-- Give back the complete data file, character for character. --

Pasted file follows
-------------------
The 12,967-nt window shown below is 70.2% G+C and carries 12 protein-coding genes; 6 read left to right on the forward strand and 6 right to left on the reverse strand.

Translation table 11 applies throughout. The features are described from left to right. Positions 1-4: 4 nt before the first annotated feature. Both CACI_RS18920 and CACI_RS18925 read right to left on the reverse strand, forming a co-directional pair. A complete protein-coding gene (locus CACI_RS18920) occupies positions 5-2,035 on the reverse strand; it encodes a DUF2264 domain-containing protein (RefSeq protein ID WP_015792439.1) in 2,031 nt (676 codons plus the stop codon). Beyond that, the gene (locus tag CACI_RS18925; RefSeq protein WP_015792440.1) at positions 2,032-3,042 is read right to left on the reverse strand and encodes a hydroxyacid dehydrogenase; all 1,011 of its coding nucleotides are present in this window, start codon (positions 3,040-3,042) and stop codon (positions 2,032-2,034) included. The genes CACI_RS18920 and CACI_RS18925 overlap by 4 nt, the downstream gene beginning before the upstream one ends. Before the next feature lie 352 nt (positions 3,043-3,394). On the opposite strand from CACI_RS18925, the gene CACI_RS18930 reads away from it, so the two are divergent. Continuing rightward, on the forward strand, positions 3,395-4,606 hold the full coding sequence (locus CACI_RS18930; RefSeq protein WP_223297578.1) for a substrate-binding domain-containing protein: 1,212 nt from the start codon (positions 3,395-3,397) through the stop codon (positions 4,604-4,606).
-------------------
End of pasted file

The 12,967-nt window shown below is 70.2% G+C and carries 12 protein-coding genes; 6 read left to right on the forward strand and 6 right to left on the reverse strand.

Translation table 11 applies throughout. The features are described from left to right. Positions 1-4: 4 nt before the first annotated feature. Both CACI_RS18920 and CACI_RS18925 read right to left on the reverse strand, forming a co-directional pair. A complete protein-coding gene (locus CACI_RS18920) occupies positions 5-2,035 on the reverse strand; it encodes a DUF2264 domain-containing protein (RefSeq protein ID WP_015792439.1) in 2,031 nt (676 codons plus the stop codon). Beyond that, the gene (locus tag CACI_RS18925; RefSeq protein WP_015792440.1) at positions 2,032-3,042 is read right to left on the reverse strand and encodes a hydroxyacid dehydrogenase; all 1,011 of its coding nucleotides are present in this window, start codon (positions 3,040-3,042) and stop codon (positions 2,032-2,034) included. The genes CACI_RS18920 and CACI_RS18925 overlap by 4 nt, the downstream gene beginning before the upstream one ends. Before the next feature lie 352 nt (positions 3,043-3,394). On the opposite strand from CACI_RS18925, the gene CACI_RS18930 reads away from it, so the two are divergent. Continuing rightward, on the forward strand, positions 3,395-4,606 hold the full coding sequence (locus CACI_RS18930; RefSeq protein WP_223297578.1) for a substrate-binding domain-containing protein: 1,212 nt from the start codon (positions 3,395-3,397) through the stop codon (positions 4,604-4,606).